tamron 17-35mm f/2.8-4 lens review flare sunstar test sample image
Tamron 17-35mm f/2.8-4 | 17mm, f/5.6
tamron 35-150mm f/2.8-4 lens review sunstar flare starburst test sample image
Tamron 35-150mm f/2.8-4 VC | 35mm, f/11
tamron 35-150mm f/2.8-4 lens review sunstar flare starburst test sample image
Tamron 35-150mm f/2.8-4 VC | 35mm, f/8

Sunstars are great at f/11 on both lenses, however, at faster apertures, they’re not very noticeable.

Color Fringing, Aberrations, Coma & Astigmatism, Field Curvature

Here’s yet another aspect of image quality that is easily controlled using raw workflow corrections, such as the default “Remove Chromatic Aberration” check-box, or the manual color fringing slider.

Simply put, yes, there’s a faint bit of color fringing, and a tiny amount of coma/stigmatism, but it’s impressively near-zero for such portable, affordable lenses.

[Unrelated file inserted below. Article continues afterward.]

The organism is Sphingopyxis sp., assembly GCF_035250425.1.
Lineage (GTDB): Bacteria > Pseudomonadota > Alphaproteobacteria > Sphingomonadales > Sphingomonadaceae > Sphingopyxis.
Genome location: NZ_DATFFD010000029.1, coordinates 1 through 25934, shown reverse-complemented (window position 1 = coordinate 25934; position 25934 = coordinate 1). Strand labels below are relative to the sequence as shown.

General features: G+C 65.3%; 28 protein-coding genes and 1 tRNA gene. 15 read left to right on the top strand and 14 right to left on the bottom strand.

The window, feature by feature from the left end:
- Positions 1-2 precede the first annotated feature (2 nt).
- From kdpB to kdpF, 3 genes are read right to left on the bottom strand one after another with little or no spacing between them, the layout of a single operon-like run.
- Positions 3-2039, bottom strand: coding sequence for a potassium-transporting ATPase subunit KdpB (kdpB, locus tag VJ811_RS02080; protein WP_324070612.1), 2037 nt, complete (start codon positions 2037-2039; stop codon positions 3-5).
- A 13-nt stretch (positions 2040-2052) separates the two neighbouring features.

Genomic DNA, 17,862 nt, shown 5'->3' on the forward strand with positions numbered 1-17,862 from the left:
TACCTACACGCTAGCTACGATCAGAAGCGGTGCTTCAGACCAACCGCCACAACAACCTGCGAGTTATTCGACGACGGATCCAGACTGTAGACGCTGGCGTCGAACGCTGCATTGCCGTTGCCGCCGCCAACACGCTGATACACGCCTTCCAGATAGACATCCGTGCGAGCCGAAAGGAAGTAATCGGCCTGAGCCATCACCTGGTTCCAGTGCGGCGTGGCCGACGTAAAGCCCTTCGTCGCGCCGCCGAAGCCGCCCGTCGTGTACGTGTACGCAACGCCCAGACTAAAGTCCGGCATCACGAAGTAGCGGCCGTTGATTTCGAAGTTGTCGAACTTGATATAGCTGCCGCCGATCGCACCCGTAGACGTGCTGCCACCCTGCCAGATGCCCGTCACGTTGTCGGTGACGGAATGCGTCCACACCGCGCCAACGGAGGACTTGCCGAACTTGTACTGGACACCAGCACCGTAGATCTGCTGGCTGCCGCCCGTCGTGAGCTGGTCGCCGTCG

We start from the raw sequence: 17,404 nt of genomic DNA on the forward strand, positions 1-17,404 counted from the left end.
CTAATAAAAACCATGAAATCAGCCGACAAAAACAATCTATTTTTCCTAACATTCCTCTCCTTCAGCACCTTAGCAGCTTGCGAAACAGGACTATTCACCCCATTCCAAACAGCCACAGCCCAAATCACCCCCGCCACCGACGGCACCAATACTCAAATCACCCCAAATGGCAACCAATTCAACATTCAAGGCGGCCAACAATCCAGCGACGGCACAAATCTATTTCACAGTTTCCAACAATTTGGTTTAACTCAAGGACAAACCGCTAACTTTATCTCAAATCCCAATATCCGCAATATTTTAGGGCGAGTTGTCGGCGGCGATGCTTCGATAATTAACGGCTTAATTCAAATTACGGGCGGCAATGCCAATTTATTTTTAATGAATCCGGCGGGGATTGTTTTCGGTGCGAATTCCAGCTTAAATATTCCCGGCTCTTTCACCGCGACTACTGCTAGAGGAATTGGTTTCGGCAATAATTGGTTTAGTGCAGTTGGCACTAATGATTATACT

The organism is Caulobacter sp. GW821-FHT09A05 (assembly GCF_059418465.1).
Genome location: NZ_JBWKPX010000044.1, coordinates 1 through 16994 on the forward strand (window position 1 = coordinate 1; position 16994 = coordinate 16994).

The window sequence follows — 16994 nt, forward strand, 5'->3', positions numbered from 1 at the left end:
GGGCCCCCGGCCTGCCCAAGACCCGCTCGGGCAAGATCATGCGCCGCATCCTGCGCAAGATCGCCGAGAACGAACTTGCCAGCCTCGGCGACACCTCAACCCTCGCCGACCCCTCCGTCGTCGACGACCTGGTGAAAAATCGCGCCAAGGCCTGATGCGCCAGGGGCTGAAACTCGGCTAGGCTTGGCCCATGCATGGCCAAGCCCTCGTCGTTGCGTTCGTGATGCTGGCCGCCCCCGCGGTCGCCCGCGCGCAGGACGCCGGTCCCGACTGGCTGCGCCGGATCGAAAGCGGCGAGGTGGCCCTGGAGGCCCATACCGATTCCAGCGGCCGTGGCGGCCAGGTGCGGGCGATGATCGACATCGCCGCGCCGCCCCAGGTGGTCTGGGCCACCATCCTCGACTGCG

tamron 35-150mm f/2.8-4 lens review nightscape astro-landscape timelapse photography
Tamron 35-150mm f/2.8-4 VC | 35mm, f/2.8, Nikon D800
tamron 17-35mm f/2.8-4 lens review nightscape astro-landscape photography
Tamron 17-35mm f/2.8-4, Nikon D800 | 17mm, f/2.8, 1/4 sec, ISO 3200
tamron 17-35mm f/2.8-4 lens review nightscape astro-landscape photography
100% Crop, 17mm, Center Frame, f/2.8, 36 megapixels | Fine-radius sharpening applied
tamron 17-35mm f/2.8-4 lens review nightscape astro-landscape photography
100% Crop, 17mm, Extreme corner, f/2.8, 36 megapixels | Fine-radius sharpening applied

Field curvature, a concern for nightscape photographers, is also impressively low at either lenses’ widest focal length and f/2.8 setting. That’s great news particularly for the 17-35mm f/2.8, making it a perfect lens for both wide-field astrophotography and traditional landscape work.

Macro Ability

As you may have noticed above, the Tamron 35-150mm f/2.8-4 is particularly capable of beautiful macro shots, especially at 150mm. Sharpness does not suffer much at all when focusing as close as possible!